Most education doesn’t prioritize passion. Maybe it can’t - in a traditional middle or high school environment, teachers are challenged to juggle the different interests of many (and often too many) students, in addition to any number of external requirements (school and statewide learning goals, college readiness, etc). Yes, a great teacher can navigate these obstacles and help many of their students find inspiration in the material, but we do ourselves a disservice if we don’t acknowledge the reality that this is exceptional- most of the time, most students aren’t passionate about most of their learning.
It’s not hard to see that when students lack passion, their work suffers. They’re more easily distracted, more inclined to careless mistakes, less able to internalize the material, less willing to give it the time that it deserves. These kinds of poor results can generate negative self-talk, which prompts students to further disengage. It's also a cycle that can make the many hours that students dedicate to schoolwork exhausting and demoralizing- leaving students drained and leading to a whole host of other issues.
This certainly describes a lot of my experiences growing up. That’s why, looking back, I feel especially grateful for a few specific projects that inspired passion. They empowered my curiosity and my critical thinking, and, in doing so, they taught me HOW to engage deeply with my schoolwork. Armed with that information, I found myself more able to take ownership over my other assignments- to identify passion in projects that may not have initially caught my attention or grabbed my imagination, and then to harness it in order to more fully realize my potential. In this way, a few exceptional assignments transformed me as a learner.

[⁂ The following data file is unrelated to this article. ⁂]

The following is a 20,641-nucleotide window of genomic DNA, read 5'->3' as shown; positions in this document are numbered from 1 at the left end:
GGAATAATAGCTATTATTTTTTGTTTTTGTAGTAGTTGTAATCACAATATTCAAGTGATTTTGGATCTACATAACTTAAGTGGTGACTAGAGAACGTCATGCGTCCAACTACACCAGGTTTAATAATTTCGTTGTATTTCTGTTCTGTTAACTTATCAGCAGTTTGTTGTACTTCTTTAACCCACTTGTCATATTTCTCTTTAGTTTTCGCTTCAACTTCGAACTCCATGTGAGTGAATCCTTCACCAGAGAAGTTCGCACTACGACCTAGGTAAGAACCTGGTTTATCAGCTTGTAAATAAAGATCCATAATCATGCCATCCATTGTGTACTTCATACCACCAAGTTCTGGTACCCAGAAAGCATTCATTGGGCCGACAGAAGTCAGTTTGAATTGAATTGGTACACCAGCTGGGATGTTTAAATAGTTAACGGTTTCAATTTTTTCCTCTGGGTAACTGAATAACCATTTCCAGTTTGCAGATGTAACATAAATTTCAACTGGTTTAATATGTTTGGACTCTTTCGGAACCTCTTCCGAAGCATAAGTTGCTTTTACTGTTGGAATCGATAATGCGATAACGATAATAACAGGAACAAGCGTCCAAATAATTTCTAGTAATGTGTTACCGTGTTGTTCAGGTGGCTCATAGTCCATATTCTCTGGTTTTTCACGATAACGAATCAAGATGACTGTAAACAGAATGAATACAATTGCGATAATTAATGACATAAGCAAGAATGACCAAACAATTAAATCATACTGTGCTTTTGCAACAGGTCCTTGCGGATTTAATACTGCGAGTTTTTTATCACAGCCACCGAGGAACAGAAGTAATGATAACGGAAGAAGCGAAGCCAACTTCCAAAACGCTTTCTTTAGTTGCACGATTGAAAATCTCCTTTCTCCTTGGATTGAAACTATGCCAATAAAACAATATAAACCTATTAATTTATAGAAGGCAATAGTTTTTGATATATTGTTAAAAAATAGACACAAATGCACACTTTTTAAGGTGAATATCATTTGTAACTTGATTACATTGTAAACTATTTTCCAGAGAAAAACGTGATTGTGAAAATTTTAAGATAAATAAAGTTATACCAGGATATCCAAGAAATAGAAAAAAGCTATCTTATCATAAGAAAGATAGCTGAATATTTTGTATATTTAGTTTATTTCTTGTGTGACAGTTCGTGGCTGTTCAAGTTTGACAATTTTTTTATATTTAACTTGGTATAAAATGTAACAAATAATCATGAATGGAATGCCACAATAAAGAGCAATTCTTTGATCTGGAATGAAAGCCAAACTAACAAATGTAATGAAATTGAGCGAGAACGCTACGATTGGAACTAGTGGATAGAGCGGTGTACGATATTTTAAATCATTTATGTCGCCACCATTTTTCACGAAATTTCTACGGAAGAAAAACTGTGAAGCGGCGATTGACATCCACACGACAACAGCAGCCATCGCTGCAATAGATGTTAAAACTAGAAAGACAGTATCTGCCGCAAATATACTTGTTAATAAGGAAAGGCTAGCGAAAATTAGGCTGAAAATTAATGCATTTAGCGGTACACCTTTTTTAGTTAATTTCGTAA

As educators, we aspire to facilitate this sort of engagement. Tutoring is a gift in that way- with only one student to consider, it’s a lot easier to tailor the process to their individual interests. Some projects are particularly well suited for this, and, in my experience, none more so than the Scholastic Art and Writing Awards.